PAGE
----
Why yellow? “On arriving by plane on one of my trips, I noticed the beauty of the lines of gorse on the land,” Suzanne responds.
Particular attention was given to areas on the border where: ”Northern Ireland and Ireland is indiscernible across Fermanagh, Donegal, Leitrim, Cavan, Monaghan.”
There is further documentary information available and it's perhaps important to consider that the yellow manifesto was completed on October 20th 2018 at the height of the Brexit crisis.
Across and In–Between runs until August 14 2021 at The Golden Thread Gallery, 84-94 Great Patrick Street. A great visit for summer schemes or any groups. Contact Golden Thread Gallery by email to book a tour. An interesting innovation the Gallery has is an autism social story which can make visiting the gallery if you have autism easier.
It’s not so well known outside artistic circles that Flax Artist Studios have had a long connection with Japan which has resulted in a many exchanges, residencies and, indeed, a marriage here and there.
At one stage in the pandemic when everyone was drawing rainbows, Flax artist Joanna Leech started chatting with the Japanese, Belfast-based artist Shiro Masuyama online. Shiro explained that Japan was under ‘Amebie’ fever with people making the Japanese mythical creature in an effort to ward off the pandemic and sharing them online.
Shiro Masuyama, the only Japanese artist living in the conflict zone of Northern Ireland, just introduced the production process of his works, "Self Sufficient Life".— Sapporo International Art Festival_EN (@SIAF_info_EN) February 6, 2021
Talk is continuing, join us to learn more about the special ideas of each artist! https://t.co/DvQ25qMY1f pic.twitter.com/tTVp5TI70T
Joanna made a call out for artists to make their own version of this creature and 32 Irish and Japanese artists replied. The result is a glorious myriad of creative interpretations. Deirdre McKenna’s shines out and with all these new statues being commissioned in Belfast if there is to be one dedicated to the pandemic I think this should be it.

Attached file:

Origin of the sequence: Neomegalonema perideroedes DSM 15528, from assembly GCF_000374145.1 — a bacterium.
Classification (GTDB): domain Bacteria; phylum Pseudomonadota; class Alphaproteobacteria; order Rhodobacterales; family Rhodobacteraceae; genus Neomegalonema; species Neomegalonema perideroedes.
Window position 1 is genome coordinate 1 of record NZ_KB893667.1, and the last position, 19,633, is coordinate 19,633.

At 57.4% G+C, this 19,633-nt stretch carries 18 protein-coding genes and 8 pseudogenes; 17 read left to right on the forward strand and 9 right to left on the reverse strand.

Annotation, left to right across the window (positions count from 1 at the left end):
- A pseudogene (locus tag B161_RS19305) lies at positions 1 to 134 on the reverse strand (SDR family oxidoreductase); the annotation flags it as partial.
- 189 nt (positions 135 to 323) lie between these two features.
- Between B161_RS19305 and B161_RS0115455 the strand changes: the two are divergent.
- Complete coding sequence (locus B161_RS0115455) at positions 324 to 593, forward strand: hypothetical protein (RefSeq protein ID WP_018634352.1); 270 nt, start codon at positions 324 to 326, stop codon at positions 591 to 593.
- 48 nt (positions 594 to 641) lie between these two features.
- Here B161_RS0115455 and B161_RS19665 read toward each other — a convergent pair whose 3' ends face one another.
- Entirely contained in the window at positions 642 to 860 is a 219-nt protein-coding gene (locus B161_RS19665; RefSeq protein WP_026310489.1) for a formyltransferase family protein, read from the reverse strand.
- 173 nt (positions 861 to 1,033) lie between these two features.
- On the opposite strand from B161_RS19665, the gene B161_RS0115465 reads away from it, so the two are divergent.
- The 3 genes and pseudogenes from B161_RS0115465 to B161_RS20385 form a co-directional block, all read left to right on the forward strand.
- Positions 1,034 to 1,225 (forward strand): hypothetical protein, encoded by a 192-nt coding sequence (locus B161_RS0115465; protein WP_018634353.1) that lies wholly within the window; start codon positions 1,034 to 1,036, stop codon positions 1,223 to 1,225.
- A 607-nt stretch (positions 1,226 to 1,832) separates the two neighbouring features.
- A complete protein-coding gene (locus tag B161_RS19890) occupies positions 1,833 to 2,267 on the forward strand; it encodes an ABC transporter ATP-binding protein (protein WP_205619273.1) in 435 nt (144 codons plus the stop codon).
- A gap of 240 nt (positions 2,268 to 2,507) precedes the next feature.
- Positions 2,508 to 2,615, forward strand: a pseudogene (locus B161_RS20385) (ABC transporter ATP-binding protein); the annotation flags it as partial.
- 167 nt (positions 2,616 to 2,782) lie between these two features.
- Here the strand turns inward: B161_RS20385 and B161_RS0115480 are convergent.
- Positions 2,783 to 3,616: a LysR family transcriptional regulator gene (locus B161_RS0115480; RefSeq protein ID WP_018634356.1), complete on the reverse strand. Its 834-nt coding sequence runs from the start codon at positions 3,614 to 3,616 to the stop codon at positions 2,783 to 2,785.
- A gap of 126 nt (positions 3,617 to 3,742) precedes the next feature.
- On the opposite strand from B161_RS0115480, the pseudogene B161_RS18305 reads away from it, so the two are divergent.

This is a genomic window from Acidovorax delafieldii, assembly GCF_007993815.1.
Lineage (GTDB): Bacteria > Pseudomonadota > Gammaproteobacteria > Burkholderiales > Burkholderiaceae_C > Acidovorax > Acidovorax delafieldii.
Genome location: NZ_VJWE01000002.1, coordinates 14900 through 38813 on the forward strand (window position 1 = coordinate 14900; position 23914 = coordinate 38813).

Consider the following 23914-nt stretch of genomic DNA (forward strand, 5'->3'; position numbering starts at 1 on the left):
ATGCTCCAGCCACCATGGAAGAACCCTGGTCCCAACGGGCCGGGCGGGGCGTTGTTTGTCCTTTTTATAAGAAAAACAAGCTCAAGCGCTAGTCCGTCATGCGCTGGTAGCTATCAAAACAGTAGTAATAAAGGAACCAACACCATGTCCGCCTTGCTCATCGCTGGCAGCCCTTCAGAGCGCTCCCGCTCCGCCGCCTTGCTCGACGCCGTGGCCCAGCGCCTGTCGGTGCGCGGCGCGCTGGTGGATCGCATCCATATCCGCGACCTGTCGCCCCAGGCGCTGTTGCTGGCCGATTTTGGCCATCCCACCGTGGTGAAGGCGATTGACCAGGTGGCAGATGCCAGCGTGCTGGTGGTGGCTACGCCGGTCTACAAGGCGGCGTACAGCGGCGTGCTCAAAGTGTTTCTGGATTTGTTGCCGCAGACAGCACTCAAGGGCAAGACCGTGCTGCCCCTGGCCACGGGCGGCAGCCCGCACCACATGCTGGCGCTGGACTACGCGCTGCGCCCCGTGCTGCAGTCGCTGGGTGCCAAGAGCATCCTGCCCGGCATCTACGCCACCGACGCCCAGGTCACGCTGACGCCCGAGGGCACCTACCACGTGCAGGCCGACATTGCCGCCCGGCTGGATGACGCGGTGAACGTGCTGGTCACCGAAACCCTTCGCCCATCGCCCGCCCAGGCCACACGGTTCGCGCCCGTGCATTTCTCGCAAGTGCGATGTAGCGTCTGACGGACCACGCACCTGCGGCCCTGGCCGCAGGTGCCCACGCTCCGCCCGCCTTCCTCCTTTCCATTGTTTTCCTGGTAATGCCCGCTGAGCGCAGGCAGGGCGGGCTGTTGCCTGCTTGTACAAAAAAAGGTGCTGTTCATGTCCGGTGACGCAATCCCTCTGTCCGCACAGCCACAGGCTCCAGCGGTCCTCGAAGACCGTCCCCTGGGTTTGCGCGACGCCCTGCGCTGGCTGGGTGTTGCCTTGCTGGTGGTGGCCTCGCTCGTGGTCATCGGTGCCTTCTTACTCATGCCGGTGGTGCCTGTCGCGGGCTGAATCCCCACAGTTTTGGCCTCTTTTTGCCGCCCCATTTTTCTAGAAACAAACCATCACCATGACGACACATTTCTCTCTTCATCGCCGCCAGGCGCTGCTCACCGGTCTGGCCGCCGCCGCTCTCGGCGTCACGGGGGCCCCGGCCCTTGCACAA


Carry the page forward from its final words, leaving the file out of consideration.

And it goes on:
DANCE SISTER DANCE
If you are still isolating or know people who would be interested in a online dance programme, Echo Echo Dance have developed an amazing free programme supported by the ACNI Stability and Renewal Fund. They believe that, whatever your age or experience, everyone is capable of expressive movement.
It’s worth noting that late night art is starting up again and will be happening on the 1st Thursday of the month in July and August. All of the galleries have track-and-trace systems in place and will be open late.
Families urged to get moving through free classes being offered by Derry dance company https://t.co/MwNGO7ffK4— Echo Echo Dance (@EchoEchoDance) June 6, 2021
Whenever I take anyone around the late night art galleries, they say that it makes them see the city in a different light. You may also be interested in Art and Soul billed as The Holywood International Art and Sculpture Fair will take place Culloden Estate and Spa, between 26 June and 18 July, in conjunction with Gormley’s Fine Art. Gormleys have used the estate for a number of years for a sculpture showcase but this year they have added to the experience with talks, tours afternoon teas and dinners. £8m worth of art on show.